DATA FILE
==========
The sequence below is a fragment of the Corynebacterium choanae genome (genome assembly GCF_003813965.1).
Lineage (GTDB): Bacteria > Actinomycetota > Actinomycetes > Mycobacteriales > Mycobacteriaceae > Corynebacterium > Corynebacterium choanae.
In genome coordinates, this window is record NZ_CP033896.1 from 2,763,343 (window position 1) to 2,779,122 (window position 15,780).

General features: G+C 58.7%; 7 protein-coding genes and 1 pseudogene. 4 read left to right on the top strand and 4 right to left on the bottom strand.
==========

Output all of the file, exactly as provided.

The sequence below is a fragment of the Corynebacterium choanae genome (genome assembly GCF_003813965.1).
Lineage (GTDB): Bacteria > Actinomycetota > Actinomycetes > Mycobacteriales > Mycobacteriaceae > Corynebacterium > Corynebacterium choanae.
In genome coordinates, this window is record NZ_CP033896.1 from 2,763,343 (window position 1) to 2,779,122 (window position 15,780).

General features: G+C 58.7%; 7 protein-coding genes and 1 pseudogene. 4 read left to right on the top strand and 4 right to left on the bottom strand.